And so made significant . . .

around the world, and through the centuries

26 October

Marianne Fortescue,

‘Kidderminster. We left Shrewsbury at a quarter past eight, Fortescue not very well. The road from it to Cole brook dale is quite beautifull. It was so foggy a morning that we could not see much of Shrewsbury. It soon clear’d up & was very fine. There is a new iron bridge only about one month finish’d within a mile of Cole brook dale. It is amazelingly light looking, only one arch, it is pannell’d. The old one is very curious & handsome. Altogether ’tis a delightfull place. A vast quantity of wood along the road at one side & at t’other a river. We breakfasted at C.B. dale & left it a little after eleven. There is a tremendous hill just after passing the bridge & on top of it there are great iron works & coal pits. The next place we came to was Bridge North, it is a large town & an old castle leaning quite crooked, it suffer’d by Oliver Cromwell. We left that at two and arrived here at half past four. It is a very good looking town and a carpet manufacture carried on in imitation of Turkey. Here we dined & are to sleep. The bells have been ringing all the eve’g.’

The Fortescues go to Bath


John Everett Millais,

‘Walked out with Hunt. Called upon Woolner and upon Mrs. Collins to get her to come and dine with us; unwell, so unsuccessful. Felt very cross and disputable. Charlie called in the evening; took tea, and then all three off to the country seat.’

At work on Ophelia


Edward Hodge,

‘I find my rascally servants not only got drunk, but they committed robberies upon the officers’ stores. They have lost my tent, and I only wonder that I have any kit left. I am most uncomfortable with such blackguards as these about me. I am far from well today. I am much purged and griped.’

Charge of the Light Brigade


Jane Carlyle,
wife of philosopher

‘My morphia a dead failure last night - gave me neither sleep nor rest; but only nausea. So much the better perhaps. If morphia had always, instead of only at long intervals, its good effect on me - making me all whole, for the time being, like a cracked dish boiled in sweet milk, I dont know what principle would be strong enough to keep me from slowly poisoning myself with it. Today then I have been up to nothing, naturally.’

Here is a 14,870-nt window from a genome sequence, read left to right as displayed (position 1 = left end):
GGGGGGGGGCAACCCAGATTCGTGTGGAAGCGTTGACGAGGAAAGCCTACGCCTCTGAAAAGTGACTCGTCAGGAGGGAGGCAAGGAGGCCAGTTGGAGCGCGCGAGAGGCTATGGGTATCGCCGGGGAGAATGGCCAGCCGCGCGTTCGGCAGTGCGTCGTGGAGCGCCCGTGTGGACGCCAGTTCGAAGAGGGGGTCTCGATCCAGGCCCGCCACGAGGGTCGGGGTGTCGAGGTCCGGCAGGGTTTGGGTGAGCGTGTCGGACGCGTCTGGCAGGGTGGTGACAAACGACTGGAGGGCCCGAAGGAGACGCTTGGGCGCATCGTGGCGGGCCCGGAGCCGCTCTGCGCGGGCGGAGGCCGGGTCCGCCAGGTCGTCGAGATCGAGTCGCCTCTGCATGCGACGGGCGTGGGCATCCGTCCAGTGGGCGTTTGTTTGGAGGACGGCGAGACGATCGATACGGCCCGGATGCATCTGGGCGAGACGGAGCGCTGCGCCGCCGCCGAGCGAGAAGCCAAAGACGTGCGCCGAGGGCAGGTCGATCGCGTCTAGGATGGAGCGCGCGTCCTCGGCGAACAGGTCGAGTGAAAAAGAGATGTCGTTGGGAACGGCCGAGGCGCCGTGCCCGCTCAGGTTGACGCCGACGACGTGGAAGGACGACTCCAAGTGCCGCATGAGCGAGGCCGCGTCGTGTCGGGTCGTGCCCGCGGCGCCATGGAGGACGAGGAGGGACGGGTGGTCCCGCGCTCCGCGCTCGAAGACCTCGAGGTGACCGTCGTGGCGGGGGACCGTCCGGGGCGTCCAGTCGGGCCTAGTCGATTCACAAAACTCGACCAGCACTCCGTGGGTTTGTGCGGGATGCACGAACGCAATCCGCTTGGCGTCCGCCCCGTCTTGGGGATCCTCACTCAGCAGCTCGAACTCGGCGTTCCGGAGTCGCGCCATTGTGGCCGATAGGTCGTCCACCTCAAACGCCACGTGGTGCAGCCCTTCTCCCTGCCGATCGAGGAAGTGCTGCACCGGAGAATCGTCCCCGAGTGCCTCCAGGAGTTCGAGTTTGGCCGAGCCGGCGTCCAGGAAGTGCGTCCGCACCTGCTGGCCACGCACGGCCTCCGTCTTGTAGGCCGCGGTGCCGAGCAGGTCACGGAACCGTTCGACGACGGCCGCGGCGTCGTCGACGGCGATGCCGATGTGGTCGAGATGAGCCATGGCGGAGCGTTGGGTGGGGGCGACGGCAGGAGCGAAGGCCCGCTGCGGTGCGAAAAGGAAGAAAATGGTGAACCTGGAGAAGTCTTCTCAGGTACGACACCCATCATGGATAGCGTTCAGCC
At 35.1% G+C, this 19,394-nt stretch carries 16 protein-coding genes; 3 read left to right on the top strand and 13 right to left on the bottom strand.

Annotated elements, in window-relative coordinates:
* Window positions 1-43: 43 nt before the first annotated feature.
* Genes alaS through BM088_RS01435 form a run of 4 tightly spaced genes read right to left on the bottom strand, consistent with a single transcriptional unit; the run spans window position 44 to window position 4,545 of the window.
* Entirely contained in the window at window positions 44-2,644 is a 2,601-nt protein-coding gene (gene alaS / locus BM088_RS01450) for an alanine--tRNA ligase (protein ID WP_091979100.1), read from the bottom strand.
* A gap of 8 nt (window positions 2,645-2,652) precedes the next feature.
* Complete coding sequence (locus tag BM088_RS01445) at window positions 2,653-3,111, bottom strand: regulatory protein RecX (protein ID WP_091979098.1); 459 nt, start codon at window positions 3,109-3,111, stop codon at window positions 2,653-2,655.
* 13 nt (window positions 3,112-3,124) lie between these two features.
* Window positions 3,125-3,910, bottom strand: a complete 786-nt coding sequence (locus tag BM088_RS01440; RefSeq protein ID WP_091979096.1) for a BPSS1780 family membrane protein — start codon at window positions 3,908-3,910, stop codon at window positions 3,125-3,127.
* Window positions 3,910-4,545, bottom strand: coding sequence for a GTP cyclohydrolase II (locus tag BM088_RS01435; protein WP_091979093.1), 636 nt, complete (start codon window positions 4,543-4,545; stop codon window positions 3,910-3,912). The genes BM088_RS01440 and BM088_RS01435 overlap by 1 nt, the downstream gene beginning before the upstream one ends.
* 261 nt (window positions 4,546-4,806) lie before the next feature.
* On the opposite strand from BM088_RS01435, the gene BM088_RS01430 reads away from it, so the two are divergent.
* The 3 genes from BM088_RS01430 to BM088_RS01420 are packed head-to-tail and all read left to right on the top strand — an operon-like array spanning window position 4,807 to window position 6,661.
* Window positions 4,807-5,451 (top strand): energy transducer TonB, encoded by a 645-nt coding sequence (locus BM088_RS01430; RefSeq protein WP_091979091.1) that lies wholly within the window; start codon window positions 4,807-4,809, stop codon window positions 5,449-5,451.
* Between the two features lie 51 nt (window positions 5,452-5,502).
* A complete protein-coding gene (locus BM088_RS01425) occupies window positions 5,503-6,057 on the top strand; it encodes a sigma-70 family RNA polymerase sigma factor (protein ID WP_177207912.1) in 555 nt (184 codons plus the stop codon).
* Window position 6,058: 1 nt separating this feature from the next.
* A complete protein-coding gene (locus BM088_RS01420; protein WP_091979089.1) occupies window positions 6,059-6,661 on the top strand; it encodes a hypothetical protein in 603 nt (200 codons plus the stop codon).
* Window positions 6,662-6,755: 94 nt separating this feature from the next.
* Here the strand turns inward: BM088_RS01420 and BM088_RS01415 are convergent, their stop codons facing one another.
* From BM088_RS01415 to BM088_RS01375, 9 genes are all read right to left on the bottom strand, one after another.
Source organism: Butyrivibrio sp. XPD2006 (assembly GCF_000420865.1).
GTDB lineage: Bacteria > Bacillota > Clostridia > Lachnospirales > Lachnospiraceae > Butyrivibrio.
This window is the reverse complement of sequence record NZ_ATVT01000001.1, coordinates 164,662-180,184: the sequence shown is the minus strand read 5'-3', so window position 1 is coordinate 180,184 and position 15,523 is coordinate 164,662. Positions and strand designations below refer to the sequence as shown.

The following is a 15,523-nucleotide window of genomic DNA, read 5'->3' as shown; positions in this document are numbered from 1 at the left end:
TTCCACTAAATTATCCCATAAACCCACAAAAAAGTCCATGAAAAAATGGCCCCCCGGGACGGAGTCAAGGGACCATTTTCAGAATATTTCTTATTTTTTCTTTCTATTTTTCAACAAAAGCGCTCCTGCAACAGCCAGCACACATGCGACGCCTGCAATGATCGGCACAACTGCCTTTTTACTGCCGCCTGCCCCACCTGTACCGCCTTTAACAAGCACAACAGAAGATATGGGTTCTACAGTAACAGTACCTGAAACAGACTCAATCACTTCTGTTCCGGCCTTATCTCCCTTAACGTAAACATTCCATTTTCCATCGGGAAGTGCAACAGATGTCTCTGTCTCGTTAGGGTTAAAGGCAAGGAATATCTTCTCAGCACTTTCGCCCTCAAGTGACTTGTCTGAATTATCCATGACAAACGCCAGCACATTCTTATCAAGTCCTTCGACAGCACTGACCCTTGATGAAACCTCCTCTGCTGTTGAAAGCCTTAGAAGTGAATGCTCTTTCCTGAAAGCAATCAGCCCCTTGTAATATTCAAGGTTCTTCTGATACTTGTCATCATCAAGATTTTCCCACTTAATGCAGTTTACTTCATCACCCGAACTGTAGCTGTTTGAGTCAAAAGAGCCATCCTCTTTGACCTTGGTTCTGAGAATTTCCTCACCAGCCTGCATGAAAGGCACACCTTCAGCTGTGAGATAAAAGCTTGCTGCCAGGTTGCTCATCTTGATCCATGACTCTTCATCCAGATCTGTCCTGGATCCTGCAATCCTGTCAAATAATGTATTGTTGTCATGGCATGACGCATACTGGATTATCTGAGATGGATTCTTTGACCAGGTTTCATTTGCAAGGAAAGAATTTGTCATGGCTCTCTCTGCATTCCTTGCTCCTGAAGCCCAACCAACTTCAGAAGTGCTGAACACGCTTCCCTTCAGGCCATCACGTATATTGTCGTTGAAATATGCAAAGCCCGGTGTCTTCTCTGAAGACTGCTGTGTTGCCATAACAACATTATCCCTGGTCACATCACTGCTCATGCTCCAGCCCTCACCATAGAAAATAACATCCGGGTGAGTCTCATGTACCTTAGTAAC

I walked, walked, walked


Richard Wagner,

‘Leafing through the Brown Book just now, I read a bit of Parzival. How that time lies once more like a sacred dream - once more like a lost paradise behind me - Oh Cosima! Will it ever come to my quietly completing my works and entering with you the promised land of peace? How storms rage ever and ever anew! I desire - so it seems - the most unnatural state of affairs which the world just will not accede to. My trouble is great. Always something new hounds and oppresses. From within and without.’

How storms rage ever


John Sarsfield Casey,
civil servant

‘Morning calm breeze light speed, 4 knots 12 OC. Breeze increasing - speed 8 knots - 2 Sail in sight - one of them “our Convoy”. A prisoner received 48 lashes from boatswain to day without wincing for beating another prisoner most inhumanly - At conclusion cheered by his Comerades - got cross irons on his feet - Evening looking gloomy - dark sombre clouds flitting across sky - Sunset very stormy looking - fear a rough night wind increasing sailors furling royals &c. 4.30 All hands below - usual amusements.’

The Galtee Boy


George Whitwell Parsons,
lawyer and banker

‘Started out again this AM and first saw the ‘Phoenix’. Seems more promising than any other claim. Ledge about 18 inches and going down straight. ‘White Star’ next. Small ledge, rather flat, but fair rock. I left at Bells and went home. Rain this afternoon and very pleasant. Fired at mark this afternoon and I beat with rifle, 75 and 250 yards. Tailings sampled by Wendt this evening and liked. Chicken dinner. Skunk excitement tonight, but didn’t get him.

Gunfight at OK Corral


Mary Watts,

‘We went to pay a visit to Burne Jones, he & she, & we sat together in their little drawing room & did not go to the studio. They have Michelangelo’s Night & Morning, which Signor does not care for. Mr Burne Jones stood up for them. Signor thinks M.A. the greatest of all artists, but his sculpture by no means on a level with the painting. He thinks he was prevented by the obstinacy of his material from dashing in his thoughts (his wax sketches as fine as can be). From there we went to Holman Hunt & saw his very impressive picture of the Flight into Egypt, with all its strange ugliness of surface, flesh made of a hard stable material reflecting every sort of colour, wh. makes a most unlovely impression. The dignity & moral influence of his work always surprises me.’

Happy with Signor


Joseph Goebbels,

‘I have no friends and no wife. I seem to be going through a major spiritual crisis. I still have the same old problems with my foot, which gives me incessant pain and discomfort. And then there are the rumours, to the effect that I am homosexual. Agitators are trying to break up our movement, and I’m constantly tied up in minor squabbles. It’s enough to make you weep!’

We can conquer the world


Evelyn Shuckburgh,

‘By 3 o’clock in the afternoon it was clear that the Conservatives would probably have a majority, though it would be a very small one, and we all assumed that the weekend might be spent in discussion as to whether Mr Churchill would form a Government at once or whether there might be some delay. The Secretary of State (Morrison) came back from his constituency to No. 11 at about 5 but showed no inclination to come to the Foreign Office. I went over to get a decision from him about expelling some Italian Communists from Libya but he (rightly) would not take responsibility for this in view of his knowledge that the Government were almost certainly defeated. He said that if there were any delay in the appointment of a new Foreign Secretary, he would take the decision on Monday.